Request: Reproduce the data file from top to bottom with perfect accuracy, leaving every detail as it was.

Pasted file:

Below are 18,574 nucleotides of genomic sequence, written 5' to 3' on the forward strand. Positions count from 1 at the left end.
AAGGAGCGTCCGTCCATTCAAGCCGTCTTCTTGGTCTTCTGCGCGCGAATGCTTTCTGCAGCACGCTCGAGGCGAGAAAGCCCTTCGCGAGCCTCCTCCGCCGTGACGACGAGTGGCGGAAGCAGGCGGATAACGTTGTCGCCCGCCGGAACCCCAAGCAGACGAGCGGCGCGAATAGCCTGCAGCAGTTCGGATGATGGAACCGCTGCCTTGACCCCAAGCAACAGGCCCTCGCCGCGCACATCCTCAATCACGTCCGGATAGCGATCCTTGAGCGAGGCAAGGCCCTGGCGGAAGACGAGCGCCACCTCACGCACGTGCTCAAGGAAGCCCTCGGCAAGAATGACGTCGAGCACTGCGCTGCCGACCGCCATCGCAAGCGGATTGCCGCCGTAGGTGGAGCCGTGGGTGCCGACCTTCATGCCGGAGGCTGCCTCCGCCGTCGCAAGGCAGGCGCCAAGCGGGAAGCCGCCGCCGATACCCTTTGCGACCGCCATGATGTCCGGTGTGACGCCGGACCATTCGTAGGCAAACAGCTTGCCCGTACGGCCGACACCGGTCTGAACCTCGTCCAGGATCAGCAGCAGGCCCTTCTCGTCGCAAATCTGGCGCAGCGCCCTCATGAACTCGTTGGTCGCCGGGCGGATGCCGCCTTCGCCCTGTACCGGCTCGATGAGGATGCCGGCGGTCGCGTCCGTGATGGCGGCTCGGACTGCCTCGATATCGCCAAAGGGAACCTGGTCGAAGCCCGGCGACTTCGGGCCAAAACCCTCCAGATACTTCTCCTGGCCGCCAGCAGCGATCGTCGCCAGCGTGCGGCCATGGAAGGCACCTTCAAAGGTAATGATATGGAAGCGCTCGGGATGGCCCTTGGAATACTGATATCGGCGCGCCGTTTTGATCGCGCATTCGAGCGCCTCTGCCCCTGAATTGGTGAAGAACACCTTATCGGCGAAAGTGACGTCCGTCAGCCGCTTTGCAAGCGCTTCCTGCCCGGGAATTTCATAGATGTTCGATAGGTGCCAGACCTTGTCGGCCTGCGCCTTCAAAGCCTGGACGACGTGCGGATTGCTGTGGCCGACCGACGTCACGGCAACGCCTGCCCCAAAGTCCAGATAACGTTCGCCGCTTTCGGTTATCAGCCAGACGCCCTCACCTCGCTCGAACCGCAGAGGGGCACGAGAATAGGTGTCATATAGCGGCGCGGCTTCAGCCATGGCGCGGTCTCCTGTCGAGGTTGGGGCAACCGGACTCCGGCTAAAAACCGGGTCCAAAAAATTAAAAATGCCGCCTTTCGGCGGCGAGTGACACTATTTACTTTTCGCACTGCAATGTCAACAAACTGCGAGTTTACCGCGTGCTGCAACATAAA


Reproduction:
Below are 18,574 nucleotides of genomic sequence, written 5' to 3' on the forward strand. Positions count from 1 at the left end.
AAGGAGCGTCCGTCCATTCAAGCCGTCTTCTTGGTCTTCTGCGCGCGAATGCTTTCTGCAGCACGCTCGAGGCGAGAAAGCCCTTCGCGAGCCTCCTCCGCCGTGACGACGAGTGGCGGAAGCAGGCGGATAACGTTGTCGCCCGCCGGAACCCCAAGCAGACGAGCGGCGCGAATAGCCTGCAGCAGTTCGGATGATGGAACCGCTGCCTTGACCCCAAGCAACAGGCCCTCGCCGCGCACATCCTCAATCACGTCCGGATAGCGATCCTTGAGCGAGGCAAGGCCCTGGCGGAAGACGAGCGCCACCTCACGCACGTGCTCAAGGAAGCCCTCGGCAAGAATGACGTCGAGCACTGCGCTGCCGACCGCCATCGCAAGCGGATTGCCGCCGTAGGTGGAGCCGTGGGTGCCGACCTTCATGCCGGAGGCTGCCTCCGCCGTCGCAAGGCAGGCGCCAAGCGGGAAGCCGCCGCCGATACCCTTTGCGACCGCCATGATGTCCGGTGTGACGCCGGACCATTCGTAGGCAAACAGCTTGCCCGTACGGCCGACACCGGTCTGAACCTCGTCCAGGATCAGCAGCAGGCCCTTCTCGTCGCAAATCTGGCGCAGCGCCCTCATGAACTCGTTGGTCGCCGGGCGGATGCCGCCTTCGCCCTGTACCGGCTCGATGAGGATGCCGGCGGTCGCGTCCGTGATGGCGGCTCGGACTGCCTCGATATCGCCAAAGGGAACCTGGTCGAAGCCCGGCGACTTCGGGCCAAAACCCTCCAGATACTTCTCCTGGCCGCCAGCAGCGATCGTCGCCAGCGTGCGGCCATGGAAGGCACCTTCAAAGGTAATGATATGGAAGCGCTCGGGATGGCCCTTGGAATACTGATATCGGCGCGCCGTTTTGATCGCGCATTCGAGCGCCTCTGCCCCTGAATTGGTGAAGAACACCTTATCGGCGAAAGTGACGTCCGTCAGCCGCTTTGCAAGCGCTTCCTGCCCGGGAATTTCATAGATGTTCGATAGGTGCCAGACCTTGTCGGCCTGCGCCTTCAAAGCCTGGACGACGTGCGGATTGCTGTGGCCGACCGACGTCACGGCAACGCCTGCCCCAAAGTCCAGATAACGTTCGCCGCTTTCGGTTATCAGCCAGACGCCCTCACCTCGCTCGAACCGCAGAGGGGCACGAGAATAGGTGTCATATAGCGGCGCGGCTTCAGCCATGGCGCGGTCTCCTGTCGAGGTTGGGGCAACCGGACTCCGGCTAAAAACCGGGTCCAAAAAATTAAAAATGCCGCCTTTCGGCGGCGAGTGACACTATTTACTTTTCGCACTGCAATGTCAACAAACTGCGAGTTTACCGCGTGCTGCAACATAAA